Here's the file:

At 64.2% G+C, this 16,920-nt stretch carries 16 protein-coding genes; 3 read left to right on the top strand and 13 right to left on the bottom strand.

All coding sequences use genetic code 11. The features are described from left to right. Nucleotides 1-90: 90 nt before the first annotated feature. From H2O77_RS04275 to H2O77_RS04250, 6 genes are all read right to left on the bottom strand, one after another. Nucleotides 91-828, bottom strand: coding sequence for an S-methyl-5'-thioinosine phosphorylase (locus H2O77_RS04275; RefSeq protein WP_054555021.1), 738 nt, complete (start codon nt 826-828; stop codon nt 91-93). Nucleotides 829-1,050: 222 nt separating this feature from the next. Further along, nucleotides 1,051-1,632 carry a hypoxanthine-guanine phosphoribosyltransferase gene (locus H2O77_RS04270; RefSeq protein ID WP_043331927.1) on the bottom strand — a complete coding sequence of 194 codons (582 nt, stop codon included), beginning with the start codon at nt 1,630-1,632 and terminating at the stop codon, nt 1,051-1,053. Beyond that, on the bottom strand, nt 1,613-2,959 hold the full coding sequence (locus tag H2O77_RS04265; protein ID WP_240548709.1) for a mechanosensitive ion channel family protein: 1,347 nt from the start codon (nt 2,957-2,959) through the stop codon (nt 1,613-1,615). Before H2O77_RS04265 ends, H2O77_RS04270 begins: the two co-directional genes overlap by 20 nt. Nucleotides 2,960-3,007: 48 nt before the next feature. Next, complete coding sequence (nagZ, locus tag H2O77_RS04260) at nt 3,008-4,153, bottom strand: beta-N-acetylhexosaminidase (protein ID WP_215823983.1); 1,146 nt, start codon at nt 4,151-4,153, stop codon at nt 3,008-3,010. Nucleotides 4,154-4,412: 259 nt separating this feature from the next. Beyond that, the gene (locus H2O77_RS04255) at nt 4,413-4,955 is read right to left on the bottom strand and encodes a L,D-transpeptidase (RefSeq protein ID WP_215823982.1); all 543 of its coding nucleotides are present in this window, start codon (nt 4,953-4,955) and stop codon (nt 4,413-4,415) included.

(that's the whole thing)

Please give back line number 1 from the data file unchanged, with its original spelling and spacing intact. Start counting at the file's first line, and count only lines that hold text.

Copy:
At 64.2% G+C, this 16,920-nt stretch carries 16 protein-coding genes; 3 read left to right on the top strand and 13 right to left on the bottom strand.